• Author: Juan Gris
  • Date: 1921
  • Location: Room 204.03 of the Reina Sofía.

7. The House of the Palm Tree by Joan Miró

The House of the Palm Tree by Joan Miró| ©Sven Loopmans
The House of the Palm Tree by Joan Miró| ©Sven Loopmans

Between 1916 and 1922, Joan Miró decided to travel in search of inspiration. A search that originated a series of works that represented different landscapes in a detailed way. One of these works was titled Casa de la Palmera
and is currently on display at the Reina Sofia Museum.

He painted this picture in 1918 when he spent the summer in Montroig and decided to capture one of the landscapes that inspired him. There is an immense amount of small details in the painting itself which have led him to consider this painting as one of the first great pictorial milestones of the author.

It is one of Miró's most important works in his pre-surrealist period, which he began to work on in 1923.

  • Author: Joan Miró
  • Date: 1918
  • Location: Room 207.02 of the Reina Sofia.

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8. Girl at the window, by Dalí

Girl at the window, by Dalí| ©Gabriela Rondon
Girl at the window, by Dalí| ©Gabriela Rondon

Contrary to popular belief, the young woman in this famous painting by Dalí is not Gala, but her sister Ana María. This painting of the Girl at the Window is one of the many studies Dalí made painting his sister.

The realism with which Dalí captures this canvas is striking, unlike the vast majority of works by an author characterized by an extreme surrealism.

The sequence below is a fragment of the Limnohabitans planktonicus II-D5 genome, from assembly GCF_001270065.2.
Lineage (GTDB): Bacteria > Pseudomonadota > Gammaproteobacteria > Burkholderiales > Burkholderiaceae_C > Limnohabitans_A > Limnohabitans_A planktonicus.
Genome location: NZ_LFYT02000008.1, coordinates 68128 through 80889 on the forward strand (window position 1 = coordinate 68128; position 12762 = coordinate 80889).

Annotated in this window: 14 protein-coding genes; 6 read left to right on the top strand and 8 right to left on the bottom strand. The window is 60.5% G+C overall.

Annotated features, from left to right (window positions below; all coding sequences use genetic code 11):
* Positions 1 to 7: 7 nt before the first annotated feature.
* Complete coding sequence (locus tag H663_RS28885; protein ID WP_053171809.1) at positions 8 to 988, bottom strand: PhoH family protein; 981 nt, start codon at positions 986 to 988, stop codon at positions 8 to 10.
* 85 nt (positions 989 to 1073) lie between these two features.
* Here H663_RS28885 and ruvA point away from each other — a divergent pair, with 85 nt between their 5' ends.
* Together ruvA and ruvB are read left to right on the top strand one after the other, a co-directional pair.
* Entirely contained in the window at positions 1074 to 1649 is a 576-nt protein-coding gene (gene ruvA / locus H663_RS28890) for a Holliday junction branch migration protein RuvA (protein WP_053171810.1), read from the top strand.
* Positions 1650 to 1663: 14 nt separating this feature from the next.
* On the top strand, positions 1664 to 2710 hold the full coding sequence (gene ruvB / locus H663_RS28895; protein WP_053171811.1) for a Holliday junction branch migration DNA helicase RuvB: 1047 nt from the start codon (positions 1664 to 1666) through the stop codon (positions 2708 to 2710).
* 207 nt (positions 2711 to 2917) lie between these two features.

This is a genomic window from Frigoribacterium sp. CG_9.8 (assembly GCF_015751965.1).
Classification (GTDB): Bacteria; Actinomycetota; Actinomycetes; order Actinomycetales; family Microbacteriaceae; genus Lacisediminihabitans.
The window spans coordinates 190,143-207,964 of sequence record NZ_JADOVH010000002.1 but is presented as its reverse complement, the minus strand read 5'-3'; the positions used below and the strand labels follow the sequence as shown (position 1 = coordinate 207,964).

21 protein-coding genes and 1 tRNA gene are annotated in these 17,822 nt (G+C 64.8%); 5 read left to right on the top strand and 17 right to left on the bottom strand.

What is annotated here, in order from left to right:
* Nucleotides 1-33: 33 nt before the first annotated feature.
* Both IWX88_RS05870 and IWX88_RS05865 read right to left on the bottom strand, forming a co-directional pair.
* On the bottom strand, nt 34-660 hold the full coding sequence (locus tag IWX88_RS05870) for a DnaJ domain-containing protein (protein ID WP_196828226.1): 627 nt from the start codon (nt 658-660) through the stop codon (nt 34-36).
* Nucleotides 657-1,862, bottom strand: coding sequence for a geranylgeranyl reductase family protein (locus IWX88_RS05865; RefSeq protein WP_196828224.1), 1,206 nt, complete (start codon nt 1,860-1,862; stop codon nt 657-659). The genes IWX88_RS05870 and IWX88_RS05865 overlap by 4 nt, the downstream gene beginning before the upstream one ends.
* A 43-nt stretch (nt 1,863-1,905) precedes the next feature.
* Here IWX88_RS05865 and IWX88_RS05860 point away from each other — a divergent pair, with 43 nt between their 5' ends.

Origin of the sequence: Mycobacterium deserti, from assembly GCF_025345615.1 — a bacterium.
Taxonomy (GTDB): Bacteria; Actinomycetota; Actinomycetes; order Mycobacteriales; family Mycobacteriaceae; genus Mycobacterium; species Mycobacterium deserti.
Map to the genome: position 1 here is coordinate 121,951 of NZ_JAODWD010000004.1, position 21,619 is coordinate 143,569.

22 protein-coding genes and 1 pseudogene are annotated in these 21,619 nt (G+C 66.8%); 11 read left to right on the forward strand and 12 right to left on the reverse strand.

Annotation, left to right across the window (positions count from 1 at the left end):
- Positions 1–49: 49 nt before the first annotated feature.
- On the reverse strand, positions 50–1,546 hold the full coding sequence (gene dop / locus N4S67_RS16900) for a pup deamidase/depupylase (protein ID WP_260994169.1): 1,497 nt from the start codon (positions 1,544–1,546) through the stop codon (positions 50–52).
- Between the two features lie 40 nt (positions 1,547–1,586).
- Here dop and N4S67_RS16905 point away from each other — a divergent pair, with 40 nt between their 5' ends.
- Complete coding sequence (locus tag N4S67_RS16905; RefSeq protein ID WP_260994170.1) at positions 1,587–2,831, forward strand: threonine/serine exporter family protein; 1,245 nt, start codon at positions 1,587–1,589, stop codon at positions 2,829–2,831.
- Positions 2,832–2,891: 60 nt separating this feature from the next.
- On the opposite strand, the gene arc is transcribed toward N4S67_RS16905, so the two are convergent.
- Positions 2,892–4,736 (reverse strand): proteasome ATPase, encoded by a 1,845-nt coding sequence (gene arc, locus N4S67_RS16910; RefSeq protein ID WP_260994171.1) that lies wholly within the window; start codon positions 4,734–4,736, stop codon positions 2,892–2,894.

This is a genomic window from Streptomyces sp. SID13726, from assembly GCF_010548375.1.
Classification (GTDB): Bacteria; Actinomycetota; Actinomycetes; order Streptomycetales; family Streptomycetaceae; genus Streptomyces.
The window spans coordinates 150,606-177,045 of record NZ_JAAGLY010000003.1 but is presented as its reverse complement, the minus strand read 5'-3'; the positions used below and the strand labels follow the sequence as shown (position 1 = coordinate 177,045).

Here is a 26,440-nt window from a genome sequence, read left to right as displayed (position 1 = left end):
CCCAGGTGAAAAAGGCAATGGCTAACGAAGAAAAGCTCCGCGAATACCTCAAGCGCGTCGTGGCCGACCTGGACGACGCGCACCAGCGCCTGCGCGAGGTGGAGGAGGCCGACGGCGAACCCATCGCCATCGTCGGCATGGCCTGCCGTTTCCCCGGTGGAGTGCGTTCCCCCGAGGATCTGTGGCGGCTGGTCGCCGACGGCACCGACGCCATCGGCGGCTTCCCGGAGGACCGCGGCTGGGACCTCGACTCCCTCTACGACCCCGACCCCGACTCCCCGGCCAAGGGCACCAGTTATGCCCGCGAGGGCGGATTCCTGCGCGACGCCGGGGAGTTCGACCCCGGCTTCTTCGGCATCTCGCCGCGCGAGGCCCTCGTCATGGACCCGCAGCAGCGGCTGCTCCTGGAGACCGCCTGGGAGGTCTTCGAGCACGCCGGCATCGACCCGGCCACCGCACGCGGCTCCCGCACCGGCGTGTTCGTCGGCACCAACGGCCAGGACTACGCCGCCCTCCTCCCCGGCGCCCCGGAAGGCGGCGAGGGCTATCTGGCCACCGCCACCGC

The calm and relaxed pose of his sister and the bluish colors convey a tranquility that also contrasts sharply with the anguish caused by other of his works. This is Dalí's masterpiece as far as his sister's studies are concerned and the proof that Salvador Dalí also mastered painting in other facets different from the one he is known for.

  • Author: Salvador Dalí.
  • Date: 1925.
  • Location: Room 205.06 of the Reina Sofía.

9. Sonia de Klamery, by Hermen Anglada Camarasa

Sonia de Klamery, by Hermen Anglada Camarasa| ©Milton Sonn
Sonia de Klamery, by Hermen Anglada Camarasa| ©Milton Sonn

Hermen Anglada Camarasa was a modernist painter born in Barcelona recognized for depicting the scenes that inspired him in his many travels and for his style of contrasts between light and shadow and bright and dark colors. In this sense, his most famous work, or rather, his most famous works are Sonia de Klamery.